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Gibson, Eleanor J. (7 Dec. 1910–30 Dec. 2002), experimental psychologist, was born Eleanor Jack into a middle class family in Peoria, Illinois. Her father, William Jack, was a businessman, and her mother, Isabel Grier, was a graduate of Smith College, a prestigious women’s college. Eleanor attended the local public schools and enrolled at Smith College at the age of sixteen. At Smith Eleanor first encountered psychology and met her husband, ...

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Gilbert, Ruth Alice “Ronnie” (7 Sept. 1926–6 June 2015), folksinger, actor, and therapist, was born in Brooklyn, New York, to Sarah and Charles Gibson. Her mother was a dressmaker and her father was a factory worker; both parents were Jewish. Ronnie inherited her lifelong leftwing politics particularly from her Polish-born mother, who was long involved with the International Ladies Garment Workers Union and who took her daughter to a ...

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Lillian M. Gilbreth Courtesy of the Library of Congress (LC-USZ62-101773).

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Gilbreth, Lillian Evelyn Moller (24 May 1878–02 January 1972), industrial psychologist, was born in Oakland, California, the daughter of William Moller, a partner in a large retail hardware business, and Annie Delger. Lillian was tutored at home by her mother until she was nine, after which she attended public elementary and high schools. In high school she studied music with John Metcalfe, for whose song “Sunrise” she wrote the verses. Her lifelong interest in poetry began at this period. She attended the University of California in nearby Berkeley, receiving a B.Litt. degree in 1900. She was the first woman commencement speaker at Berkeley. She then moved to New York to begin graduate studies in English literature at Columbia University, but she soon left before getting a degree and returned to Berkeley, where she received an M.Litt. in 1902. Her thesis was on Ben Jonson’s ...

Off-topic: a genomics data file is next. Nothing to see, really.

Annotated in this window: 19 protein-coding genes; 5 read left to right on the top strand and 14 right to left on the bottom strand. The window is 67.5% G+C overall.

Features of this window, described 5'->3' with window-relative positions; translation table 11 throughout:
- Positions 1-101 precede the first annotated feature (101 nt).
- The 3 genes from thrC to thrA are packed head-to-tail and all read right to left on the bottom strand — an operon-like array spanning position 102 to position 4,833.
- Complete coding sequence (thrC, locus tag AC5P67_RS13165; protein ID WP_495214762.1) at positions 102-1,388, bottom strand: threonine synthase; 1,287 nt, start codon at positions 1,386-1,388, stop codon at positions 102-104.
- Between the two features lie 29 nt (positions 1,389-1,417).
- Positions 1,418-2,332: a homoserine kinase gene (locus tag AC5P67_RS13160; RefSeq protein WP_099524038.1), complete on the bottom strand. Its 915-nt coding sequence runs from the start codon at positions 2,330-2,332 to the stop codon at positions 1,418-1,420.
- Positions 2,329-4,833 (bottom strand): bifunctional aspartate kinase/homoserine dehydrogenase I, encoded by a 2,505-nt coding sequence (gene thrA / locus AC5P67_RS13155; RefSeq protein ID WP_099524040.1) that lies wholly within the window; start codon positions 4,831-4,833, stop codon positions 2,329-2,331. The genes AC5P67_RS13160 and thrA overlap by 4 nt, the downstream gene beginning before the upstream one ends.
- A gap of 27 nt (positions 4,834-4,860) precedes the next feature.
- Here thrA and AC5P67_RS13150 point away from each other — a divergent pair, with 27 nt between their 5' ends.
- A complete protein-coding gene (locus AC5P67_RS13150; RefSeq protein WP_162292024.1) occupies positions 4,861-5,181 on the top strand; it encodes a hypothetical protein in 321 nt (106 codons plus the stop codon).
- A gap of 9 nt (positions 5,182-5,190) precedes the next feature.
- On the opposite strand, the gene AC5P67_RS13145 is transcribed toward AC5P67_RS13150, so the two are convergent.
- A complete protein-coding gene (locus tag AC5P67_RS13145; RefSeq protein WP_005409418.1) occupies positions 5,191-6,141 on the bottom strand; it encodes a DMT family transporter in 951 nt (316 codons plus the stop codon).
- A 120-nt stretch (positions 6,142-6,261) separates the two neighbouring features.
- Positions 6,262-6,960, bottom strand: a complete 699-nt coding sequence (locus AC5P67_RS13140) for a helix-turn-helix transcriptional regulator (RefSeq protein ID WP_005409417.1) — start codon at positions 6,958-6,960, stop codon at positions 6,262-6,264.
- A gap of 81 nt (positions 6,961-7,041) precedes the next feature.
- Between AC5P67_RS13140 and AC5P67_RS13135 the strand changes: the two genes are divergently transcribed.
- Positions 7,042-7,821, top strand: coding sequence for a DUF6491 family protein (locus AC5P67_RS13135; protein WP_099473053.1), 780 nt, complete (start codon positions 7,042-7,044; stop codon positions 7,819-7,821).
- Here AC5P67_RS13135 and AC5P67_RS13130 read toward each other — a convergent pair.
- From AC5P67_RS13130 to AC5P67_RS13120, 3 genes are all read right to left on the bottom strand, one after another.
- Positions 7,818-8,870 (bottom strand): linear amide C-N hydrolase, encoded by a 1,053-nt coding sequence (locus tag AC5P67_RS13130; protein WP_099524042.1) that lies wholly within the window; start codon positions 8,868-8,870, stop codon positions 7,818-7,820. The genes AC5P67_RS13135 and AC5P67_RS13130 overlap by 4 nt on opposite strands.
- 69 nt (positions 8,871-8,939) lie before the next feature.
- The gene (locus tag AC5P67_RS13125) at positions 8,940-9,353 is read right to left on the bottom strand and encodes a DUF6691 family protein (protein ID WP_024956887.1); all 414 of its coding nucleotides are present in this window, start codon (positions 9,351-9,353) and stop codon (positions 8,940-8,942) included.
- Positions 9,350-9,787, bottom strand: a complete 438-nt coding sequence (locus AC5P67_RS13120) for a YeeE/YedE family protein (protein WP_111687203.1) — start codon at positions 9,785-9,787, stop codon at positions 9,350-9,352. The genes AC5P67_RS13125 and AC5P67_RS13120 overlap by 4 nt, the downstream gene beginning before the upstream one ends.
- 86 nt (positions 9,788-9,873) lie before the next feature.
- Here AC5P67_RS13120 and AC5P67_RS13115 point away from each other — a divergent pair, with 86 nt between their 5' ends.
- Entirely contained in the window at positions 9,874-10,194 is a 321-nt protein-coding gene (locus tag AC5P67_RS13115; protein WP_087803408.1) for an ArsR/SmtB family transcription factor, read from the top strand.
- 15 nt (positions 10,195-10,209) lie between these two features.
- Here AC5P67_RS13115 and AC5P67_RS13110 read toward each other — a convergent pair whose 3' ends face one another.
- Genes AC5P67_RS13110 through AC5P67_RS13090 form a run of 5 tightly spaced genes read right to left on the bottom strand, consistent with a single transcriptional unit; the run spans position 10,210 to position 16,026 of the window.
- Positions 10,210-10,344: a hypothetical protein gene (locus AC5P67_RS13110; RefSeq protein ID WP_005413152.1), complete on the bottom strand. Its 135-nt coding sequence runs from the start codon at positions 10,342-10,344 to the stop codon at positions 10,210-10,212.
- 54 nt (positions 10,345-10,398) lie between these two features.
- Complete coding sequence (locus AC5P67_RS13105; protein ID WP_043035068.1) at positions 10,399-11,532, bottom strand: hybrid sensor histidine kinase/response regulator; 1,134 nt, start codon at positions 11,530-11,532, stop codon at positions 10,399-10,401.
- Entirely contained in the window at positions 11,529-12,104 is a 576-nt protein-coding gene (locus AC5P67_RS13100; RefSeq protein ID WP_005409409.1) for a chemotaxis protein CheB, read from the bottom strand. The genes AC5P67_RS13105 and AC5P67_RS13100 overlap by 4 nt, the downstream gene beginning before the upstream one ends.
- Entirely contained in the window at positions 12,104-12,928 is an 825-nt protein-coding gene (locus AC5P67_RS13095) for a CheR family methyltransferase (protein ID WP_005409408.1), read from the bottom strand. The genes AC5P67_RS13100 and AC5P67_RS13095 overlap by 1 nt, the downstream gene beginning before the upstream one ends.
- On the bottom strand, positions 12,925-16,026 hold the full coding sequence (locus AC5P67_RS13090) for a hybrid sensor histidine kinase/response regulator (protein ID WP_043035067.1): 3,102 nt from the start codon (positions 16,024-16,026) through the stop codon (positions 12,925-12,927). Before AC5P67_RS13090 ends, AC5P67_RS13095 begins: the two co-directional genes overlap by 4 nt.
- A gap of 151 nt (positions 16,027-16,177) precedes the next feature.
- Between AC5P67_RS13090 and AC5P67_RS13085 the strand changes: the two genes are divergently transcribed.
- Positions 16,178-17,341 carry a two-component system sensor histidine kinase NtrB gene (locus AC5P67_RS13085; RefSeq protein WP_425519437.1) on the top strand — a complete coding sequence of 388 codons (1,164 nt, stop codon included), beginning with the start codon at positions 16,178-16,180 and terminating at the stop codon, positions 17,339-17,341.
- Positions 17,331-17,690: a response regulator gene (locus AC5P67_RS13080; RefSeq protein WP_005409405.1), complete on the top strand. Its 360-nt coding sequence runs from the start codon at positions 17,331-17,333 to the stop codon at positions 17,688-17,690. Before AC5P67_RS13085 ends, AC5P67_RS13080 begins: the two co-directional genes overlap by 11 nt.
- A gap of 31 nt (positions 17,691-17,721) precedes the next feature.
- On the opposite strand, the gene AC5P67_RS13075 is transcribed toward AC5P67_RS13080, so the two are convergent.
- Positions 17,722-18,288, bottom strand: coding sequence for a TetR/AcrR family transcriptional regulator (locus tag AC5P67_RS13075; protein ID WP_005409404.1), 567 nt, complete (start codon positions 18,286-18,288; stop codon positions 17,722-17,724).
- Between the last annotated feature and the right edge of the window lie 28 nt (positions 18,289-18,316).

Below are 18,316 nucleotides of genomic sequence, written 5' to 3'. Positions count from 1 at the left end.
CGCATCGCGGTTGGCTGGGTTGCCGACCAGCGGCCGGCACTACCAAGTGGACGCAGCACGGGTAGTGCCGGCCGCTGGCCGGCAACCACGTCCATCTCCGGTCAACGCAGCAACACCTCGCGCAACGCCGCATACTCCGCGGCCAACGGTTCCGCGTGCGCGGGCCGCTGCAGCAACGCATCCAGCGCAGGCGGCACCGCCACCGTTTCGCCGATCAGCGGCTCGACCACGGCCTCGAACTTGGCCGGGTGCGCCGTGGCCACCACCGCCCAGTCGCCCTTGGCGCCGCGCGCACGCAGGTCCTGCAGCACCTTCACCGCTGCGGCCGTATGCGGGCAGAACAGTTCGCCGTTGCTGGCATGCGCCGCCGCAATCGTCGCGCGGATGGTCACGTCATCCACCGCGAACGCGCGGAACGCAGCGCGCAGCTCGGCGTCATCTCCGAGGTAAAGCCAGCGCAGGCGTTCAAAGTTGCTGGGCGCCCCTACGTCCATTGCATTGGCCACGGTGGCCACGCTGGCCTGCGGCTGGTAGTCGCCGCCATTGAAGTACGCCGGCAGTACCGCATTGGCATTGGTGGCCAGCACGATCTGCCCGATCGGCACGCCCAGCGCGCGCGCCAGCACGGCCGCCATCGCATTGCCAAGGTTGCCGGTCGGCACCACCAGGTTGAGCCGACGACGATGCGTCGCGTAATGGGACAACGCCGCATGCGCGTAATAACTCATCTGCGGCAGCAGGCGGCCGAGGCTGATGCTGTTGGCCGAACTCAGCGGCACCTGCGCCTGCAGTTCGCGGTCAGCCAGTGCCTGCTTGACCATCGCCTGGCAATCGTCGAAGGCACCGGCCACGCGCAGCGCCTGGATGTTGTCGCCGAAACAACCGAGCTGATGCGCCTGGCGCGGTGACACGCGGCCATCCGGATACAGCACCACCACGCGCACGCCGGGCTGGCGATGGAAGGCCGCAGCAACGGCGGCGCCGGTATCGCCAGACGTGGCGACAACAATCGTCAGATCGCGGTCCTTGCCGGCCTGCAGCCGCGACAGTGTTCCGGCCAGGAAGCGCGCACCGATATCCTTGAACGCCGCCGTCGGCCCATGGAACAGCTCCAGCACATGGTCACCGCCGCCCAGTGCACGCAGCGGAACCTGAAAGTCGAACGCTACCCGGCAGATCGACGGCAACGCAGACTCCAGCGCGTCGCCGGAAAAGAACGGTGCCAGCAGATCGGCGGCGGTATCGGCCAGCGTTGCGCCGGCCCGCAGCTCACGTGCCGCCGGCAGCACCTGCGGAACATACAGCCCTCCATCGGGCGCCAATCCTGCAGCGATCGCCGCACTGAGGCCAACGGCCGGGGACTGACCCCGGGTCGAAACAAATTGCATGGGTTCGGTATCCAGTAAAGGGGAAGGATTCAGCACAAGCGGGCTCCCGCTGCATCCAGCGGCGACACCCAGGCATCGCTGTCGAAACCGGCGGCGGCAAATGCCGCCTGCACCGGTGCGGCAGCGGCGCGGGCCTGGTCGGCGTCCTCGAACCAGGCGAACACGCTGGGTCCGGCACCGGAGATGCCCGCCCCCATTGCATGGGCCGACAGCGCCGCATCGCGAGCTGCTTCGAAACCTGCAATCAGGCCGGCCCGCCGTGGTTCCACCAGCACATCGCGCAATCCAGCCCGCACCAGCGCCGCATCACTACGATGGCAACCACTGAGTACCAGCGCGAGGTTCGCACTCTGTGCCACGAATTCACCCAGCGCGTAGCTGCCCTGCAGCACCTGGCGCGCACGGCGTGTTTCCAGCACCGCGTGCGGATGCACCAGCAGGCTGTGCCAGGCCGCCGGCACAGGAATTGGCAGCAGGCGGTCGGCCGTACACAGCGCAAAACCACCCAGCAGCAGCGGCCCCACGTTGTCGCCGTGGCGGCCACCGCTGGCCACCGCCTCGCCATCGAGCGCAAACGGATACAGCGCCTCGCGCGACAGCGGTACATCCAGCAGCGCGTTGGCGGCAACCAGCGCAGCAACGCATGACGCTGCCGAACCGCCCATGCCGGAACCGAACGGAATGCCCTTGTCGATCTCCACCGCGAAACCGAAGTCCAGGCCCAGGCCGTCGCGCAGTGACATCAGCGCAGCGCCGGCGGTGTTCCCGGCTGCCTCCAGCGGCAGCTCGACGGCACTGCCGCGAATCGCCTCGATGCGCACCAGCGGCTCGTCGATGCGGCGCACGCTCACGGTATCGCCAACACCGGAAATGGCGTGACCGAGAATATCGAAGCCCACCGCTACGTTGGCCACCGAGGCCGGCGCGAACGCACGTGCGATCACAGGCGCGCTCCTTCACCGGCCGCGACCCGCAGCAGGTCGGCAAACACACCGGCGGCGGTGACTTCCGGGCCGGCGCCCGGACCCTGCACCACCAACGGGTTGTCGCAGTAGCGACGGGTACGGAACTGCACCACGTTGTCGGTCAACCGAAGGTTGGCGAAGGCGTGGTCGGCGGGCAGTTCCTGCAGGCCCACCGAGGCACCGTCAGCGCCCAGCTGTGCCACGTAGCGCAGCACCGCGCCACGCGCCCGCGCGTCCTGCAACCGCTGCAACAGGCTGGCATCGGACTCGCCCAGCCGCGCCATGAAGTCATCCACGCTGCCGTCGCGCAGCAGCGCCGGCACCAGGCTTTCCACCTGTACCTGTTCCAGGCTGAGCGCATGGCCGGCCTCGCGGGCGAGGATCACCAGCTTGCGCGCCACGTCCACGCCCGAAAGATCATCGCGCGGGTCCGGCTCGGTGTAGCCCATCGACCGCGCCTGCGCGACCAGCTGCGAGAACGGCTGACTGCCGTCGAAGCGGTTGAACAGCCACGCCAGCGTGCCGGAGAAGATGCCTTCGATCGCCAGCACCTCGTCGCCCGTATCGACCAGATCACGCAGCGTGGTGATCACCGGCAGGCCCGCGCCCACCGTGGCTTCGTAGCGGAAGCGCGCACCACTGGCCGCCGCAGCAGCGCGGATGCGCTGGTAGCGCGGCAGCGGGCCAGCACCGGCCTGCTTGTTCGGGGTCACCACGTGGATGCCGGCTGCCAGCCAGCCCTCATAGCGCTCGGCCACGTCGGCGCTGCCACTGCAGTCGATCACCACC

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Goodenough, Florence Laura (06 August 1886–04 April 1959), developmental psychologist, was born in Honesdale, Pennsylvania, the daughter of Linus North Goodenough and Alice Gertrude Day, farmers. Considered intellectually gifted early on, she attended a rural school in Rileyville, Pennsylvania. In 1908 she received a B.Pd. from Millersville (Pa.) Normal School....